The opioid abuse epidemic has devastated communities across the nation — so much so that the president has informally declared an emergency. Nor is it our only public health crisis of the kind: According to a new study by JAMA Psychiatry, alcohol disorders have risen on average by almost 50 percent. One in eight Americans now struggles with disordered drinking. The rate of growth is even steeper for African Americans, women, and the elderly: around 92 percent, 84 percent, and 106 percent, respectively.
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The United States, it seems, has a substance abuse problem — a problem with varying expressions and mechanisms, but nevertheless unified in important characteristics. For one thing, both crises deal with escape drugs: drugs that involve a mellowing out of the world, a blurring of the edges of reality. For another, they have wreaked the most havoc across groups that are vulnerable to oppression or lie in some way at the margins of American society: the lonely elderly, racial minorities, rural poor, and people in isolated and abandoned former manufacturing towns.
The rise in substance abuse tracks with several other metrics of social alienation, dysfunction, or misery. Young men don't have jobs. Over two million Americans are incarcerated. Suicide rates, especially in rural areas, have risen. Marriage rates have declined.
Most proposed solutions to the substance abuse crisis range from the clinical to the punitive. Calls for action have included making rehabilitation programs more widely available, lowering the price of anti-overdose drugs, and tightening up regulations on prescription painkillers. Attorney General Jeff Sessions has instructed federal prosecutors to seek maximum punishment for drug offenses. To reduce alcohol consumption, some policy analysts have suggested raising sales taxes on alcohol, as Philadelphia has done with soda and other sugary drinks.
These proposals, some promising, some alarming, share a common theme. All treat the substance abuse crises as a discrete public health or criminal justice issue: a problem to be managed as it appears, not as symptomatic of any wider addressable social dysfunction. This approach is nothing new — it's the way we treated smoking when the full range of its health impacts became known.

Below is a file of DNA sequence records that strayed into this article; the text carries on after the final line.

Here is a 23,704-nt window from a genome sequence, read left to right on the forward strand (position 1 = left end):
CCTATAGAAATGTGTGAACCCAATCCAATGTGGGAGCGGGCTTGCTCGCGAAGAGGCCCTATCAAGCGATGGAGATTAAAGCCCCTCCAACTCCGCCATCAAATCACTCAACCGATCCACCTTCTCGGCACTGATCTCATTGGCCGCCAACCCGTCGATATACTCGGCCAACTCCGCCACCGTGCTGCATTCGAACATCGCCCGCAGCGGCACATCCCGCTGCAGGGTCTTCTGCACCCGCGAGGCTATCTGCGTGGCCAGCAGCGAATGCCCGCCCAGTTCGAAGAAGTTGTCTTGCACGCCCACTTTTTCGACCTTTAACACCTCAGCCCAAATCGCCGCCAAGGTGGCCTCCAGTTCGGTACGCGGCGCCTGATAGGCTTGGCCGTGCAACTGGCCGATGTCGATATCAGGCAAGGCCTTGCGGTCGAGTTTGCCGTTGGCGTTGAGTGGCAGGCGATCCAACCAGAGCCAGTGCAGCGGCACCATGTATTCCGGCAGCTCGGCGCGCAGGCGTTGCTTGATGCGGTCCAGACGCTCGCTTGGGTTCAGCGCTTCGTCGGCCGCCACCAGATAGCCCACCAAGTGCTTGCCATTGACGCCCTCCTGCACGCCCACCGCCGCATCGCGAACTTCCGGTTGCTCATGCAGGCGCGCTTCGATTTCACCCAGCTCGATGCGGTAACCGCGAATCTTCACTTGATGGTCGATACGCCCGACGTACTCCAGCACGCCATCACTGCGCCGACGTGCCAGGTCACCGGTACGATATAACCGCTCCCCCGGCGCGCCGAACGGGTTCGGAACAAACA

I remember how my fellow waitresses and bartenders would count the minutes till their next smoke break, long after anti-smoking campaigns had officially driven smoking from restaurants. They measured time by the cigarette that rejuvenated flagging energy, restored the ability to smile at the petty humiliations devised by obnoxious customers, and, most of all, that provided a break from grinding, exhausting, miserable, pittance-paying work. The cigarette was more than a cigarette: it was the small pleasure that reconciled them to the absence of ordinary human comforts and courtesies.
The movement against cigarettes assumed a non-existent equality among smokers: simply remove the contaminant, it suggested, to achieve health and happiness for all. Thus, while it undoubtedly made our bars and public places cleaner, it also divided people into two groups: stable and affluent non-smokers, for whom cigarettes were always one pleasure among many, and a nicotinous underclass, on whose refusal to quit elites look with baffled disapproval.
Obviously, opioids and even alcohol have a capacity to cause social and personal harm orders of magnitude greater than that of cigarettes. But precisely for that reason, it is crucial not to make the same mistakes as we did with smoking. The substance abuse crisis is not merely a problem of chemical dependencies, but of social breakdown.